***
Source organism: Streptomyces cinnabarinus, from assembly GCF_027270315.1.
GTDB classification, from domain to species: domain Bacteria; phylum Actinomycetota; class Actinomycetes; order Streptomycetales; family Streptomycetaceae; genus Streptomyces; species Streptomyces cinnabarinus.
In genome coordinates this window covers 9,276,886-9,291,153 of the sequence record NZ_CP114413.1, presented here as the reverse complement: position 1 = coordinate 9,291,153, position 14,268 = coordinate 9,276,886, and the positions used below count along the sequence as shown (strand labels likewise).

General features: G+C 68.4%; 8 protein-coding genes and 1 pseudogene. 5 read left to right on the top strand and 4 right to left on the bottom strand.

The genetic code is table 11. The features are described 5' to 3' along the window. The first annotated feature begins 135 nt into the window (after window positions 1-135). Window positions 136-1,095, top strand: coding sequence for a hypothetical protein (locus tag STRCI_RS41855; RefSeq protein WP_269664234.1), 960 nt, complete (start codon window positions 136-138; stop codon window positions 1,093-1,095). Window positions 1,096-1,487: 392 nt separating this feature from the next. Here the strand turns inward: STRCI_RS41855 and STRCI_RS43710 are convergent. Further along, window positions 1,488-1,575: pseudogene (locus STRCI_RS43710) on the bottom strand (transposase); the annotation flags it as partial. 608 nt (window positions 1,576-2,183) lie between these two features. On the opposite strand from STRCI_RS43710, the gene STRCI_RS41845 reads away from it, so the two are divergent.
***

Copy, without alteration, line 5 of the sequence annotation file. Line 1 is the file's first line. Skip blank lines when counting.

The genetic code is table 11. The features are described 5' to 3' along the window. The first annotated feature begins 135 nt into the window (after window positions 1-135). Window positions 136-1,095, top strand: coding sequence for a hypothetical protein (locus tag STRCI_RS41855; RefSeq protein WP_269664234.1), 960 nt, complete (start codon window positions 136-138; stop codon window positions 1,093-1,095). Window positions 1,096-1,487: 392 nt separating this feature from the next. Here the strand turns inward: STRCI_RS41855 and STRCI_RS43710 are convergent. Further along, window positions 1,488-1,575: pseudogene (locus STRCI_RS43710) on the bottom strand (transposase); the annotation flags it as partial. 608 nt (window positions 1,576-2,183) lie between these two features. On the opposite strand from STRCI_RS43710, the gene STRCI_RS41845 reads away from it, so the two are divergent.